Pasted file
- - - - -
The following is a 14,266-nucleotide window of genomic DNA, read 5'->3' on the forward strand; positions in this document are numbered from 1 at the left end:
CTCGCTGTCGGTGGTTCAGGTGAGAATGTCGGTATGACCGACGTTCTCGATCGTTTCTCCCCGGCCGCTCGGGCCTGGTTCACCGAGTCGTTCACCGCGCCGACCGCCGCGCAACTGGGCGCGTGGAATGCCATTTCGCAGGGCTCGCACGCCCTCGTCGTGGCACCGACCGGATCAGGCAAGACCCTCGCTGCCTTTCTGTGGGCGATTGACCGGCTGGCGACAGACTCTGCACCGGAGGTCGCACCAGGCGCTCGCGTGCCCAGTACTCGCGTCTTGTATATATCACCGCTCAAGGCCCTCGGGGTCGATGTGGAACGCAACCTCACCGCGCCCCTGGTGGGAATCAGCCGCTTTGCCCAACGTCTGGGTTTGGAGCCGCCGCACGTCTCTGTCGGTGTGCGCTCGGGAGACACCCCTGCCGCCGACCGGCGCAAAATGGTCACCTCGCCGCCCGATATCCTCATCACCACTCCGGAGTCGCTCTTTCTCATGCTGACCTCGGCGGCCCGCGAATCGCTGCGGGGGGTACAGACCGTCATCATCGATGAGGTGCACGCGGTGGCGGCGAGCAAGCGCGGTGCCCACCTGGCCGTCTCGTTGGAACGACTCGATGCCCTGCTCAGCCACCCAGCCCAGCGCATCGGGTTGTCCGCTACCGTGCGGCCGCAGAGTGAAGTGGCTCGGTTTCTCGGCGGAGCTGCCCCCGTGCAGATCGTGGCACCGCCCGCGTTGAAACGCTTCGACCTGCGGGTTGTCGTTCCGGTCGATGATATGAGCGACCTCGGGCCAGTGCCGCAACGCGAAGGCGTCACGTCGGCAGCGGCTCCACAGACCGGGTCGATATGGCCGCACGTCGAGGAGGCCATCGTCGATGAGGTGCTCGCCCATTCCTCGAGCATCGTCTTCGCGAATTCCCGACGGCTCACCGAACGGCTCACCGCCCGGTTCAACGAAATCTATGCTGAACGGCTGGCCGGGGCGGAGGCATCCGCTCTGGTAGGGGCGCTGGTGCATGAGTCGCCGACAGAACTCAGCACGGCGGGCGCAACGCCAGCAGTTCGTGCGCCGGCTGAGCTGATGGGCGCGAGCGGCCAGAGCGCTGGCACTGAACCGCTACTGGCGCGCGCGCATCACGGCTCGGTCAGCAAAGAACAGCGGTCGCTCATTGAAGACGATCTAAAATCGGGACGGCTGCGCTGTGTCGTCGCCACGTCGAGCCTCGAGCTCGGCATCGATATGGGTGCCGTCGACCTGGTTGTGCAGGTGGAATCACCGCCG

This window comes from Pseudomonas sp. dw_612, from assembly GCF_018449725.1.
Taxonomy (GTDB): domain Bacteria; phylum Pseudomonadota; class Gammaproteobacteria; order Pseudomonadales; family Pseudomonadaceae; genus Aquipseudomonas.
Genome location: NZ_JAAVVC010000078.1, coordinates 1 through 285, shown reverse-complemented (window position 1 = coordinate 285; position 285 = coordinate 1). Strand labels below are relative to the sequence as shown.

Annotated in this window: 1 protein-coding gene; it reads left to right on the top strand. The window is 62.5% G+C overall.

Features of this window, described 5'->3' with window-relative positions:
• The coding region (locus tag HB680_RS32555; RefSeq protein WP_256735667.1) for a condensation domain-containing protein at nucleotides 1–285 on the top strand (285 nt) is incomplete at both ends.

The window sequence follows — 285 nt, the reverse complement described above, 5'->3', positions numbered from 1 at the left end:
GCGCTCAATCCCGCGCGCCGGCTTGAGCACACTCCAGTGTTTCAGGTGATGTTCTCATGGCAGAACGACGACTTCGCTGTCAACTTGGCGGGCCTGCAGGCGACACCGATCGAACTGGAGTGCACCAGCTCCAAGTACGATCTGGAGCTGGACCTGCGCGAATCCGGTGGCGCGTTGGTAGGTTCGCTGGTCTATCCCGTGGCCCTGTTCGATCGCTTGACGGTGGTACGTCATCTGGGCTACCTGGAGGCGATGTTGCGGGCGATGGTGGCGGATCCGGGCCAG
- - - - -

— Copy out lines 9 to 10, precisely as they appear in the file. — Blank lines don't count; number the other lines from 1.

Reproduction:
The window sequence follows — 285 nt, the reverse complement described above, 5'->3', positions numbered from 1 at the left end:
GCGCTCAATCCCGCGCGCCGGCTTGAGCACACTCCAGTGTTTCAGGTGATGTTCTCATGGCAGAACGACGACTTCGCTGTCAACTTGGCGGGCCTGCAGGCGACACCGATCGAACTGGAGTGCACCAGCTCCAAGTACGATCTGGAGCTGGACCTGCGCGAATCCGGTGGCGCGTTGGTAGGTTCGCTGGTCTATCCCGTGGCCCTGTTCGATCGCTTGACGGTGGTACGTCATCTGGGCTACCTGGAGGCGATGTTGCGGGCGATGGTGGCGGATCCGGGCCAG